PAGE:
Barium Sulfate, Esophageal Inclusions
Barium sulfate is an inorganic compound (BaSO4) used since the early 1900s in colloidal suspension as a contrast medium in the gastrointestinal tract. Extravasation of barium into the wall of the esophagus through an injury in the mucosa (whatever the cause) provokes a reaction against it, as a granulation tissue or more commonly as a granulomatous reaction.
It is a very rare complication and usually an incidental finding in biopsies or resection specimens for other reasons, but can present as a polypoid or ulcerative lesion.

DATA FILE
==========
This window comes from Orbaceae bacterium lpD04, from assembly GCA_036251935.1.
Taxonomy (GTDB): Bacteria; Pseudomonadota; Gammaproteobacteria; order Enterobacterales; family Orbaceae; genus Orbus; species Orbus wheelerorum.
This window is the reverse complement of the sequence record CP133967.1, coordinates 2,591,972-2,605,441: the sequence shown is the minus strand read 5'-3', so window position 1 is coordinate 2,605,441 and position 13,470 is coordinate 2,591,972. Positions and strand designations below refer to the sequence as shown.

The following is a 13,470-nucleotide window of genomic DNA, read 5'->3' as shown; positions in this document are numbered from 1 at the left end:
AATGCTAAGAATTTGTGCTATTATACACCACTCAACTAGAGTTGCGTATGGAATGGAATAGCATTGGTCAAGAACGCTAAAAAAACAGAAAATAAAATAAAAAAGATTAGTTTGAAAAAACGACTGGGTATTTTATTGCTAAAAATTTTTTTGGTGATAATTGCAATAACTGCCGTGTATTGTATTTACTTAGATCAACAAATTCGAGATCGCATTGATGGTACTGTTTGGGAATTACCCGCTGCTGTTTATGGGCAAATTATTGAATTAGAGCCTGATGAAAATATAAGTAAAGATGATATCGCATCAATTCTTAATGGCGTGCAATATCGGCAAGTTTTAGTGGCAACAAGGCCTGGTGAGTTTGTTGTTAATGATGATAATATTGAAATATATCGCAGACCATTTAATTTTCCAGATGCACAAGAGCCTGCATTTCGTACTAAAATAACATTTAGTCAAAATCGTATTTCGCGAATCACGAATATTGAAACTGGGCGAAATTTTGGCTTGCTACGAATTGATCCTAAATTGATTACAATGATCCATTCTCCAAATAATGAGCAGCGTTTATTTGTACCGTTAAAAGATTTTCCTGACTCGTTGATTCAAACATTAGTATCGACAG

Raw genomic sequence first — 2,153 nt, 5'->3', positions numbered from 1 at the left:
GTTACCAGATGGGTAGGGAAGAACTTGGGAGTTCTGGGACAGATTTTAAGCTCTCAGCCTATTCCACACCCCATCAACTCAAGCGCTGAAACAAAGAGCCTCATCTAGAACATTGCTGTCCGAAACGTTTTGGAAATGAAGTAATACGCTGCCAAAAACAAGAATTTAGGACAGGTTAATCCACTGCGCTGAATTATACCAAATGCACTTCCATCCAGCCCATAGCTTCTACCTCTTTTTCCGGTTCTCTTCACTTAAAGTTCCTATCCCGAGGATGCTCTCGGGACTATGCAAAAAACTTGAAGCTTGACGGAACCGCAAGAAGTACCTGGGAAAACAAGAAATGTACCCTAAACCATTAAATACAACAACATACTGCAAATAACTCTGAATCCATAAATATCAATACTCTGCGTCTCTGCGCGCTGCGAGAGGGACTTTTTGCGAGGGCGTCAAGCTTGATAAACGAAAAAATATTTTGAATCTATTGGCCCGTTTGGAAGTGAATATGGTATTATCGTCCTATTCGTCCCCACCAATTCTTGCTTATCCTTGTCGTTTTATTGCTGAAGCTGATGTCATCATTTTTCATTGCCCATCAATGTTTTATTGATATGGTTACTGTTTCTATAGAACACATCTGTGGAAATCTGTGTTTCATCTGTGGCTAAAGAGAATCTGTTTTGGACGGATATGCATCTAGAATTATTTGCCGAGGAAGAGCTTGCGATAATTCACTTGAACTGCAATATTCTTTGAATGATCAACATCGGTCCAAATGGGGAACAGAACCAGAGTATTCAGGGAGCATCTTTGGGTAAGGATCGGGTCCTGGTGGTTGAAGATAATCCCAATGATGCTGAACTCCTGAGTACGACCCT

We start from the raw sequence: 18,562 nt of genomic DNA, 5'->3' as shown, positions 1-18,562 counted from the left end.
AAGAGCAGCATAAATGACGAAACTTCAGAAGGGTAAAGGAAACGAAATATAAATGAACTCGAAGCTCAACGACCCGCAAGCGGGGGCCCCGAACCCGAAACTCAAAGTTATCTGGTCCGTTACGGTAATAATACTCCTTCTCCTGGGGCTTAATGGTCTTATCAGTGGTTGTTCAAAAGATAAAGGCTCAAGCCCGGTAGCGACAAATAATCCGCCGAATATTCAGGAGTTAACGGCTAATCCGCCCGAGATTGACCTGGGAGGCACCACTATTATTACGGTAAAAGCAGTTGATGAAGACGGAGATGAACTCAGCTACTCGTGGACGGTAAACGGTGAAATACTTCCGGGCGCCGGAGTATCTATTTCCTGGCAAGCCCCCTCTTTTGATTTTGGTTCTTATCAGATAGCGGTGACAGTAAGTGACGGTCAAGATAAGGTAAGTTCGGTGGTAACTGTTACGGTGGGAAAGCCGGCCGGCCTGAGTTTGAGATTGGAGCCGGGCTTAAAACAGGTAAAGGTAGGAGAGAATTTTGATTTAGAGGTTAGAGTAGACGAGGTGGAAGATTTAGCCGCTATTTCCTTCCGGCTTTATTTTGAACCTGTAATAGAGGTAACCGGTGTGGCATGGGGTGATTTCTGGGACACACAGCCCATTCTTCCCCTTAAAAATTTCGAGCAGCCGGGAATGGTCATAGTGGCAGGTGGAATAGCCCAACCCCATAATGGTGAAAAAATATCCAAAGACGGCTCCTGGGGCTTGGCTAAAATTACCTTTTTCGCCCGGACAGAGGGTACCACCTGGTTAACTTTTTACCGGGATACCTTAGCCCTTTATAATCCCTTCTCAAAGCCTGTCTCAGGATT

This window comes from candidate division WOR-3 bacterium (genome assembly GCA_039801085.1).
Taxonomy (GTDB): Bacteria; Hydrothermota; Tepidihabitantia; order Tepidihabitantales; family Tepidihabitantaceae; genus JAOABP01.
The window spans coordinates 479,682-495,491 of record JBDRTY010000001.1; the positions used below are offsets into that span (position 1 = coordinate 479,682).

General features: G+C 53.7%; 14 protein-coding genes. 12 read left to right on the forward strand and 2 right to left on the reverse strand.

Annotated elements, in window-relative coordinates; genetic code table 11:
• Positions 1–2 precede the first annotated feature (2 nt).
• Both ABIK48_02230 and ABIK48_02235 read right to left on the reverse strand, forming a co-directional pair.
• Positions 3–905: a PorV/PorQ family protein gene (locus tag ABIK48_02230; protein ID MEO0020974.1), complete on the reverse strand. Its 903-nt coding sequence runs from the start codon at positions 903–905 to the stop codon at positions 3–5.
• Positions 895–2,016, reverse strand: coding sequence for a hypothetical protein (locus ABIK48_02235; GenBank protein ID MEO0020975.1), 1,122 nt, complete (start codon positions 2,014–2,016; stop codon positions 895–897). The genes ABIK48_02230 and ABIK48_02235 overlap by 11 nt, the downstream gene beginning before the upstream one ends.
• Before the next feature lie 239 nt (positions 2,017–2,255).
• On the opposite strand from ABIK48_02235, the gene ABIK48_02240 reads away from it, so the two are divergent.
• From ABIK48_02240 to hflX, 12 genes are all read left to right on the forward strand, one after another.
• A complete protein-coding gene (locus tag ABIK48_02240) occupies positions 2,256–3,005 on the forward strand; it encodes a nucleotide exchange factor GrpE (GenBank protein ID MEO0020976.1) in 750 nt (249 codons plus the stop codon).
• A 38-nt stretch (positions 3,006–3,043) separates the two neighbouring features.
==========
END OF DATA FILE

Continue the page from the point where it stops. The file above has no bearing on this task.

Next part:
Barium granulomas, when large enough, produce brownish-green masses associated with fibrosis.
Fine gray/greenish non-refringent granules (PAS negative)
Larger birefringent rhomboid crystals
Barium is located in the cytoplasm of macrophages and extracellular...
References and Further Reading
- Morson, B. C., & Dawson, I. M. P. (2003). Gastrointestinal pathology (4th ed., p. 86). Malden: Blackwell.Google Scholar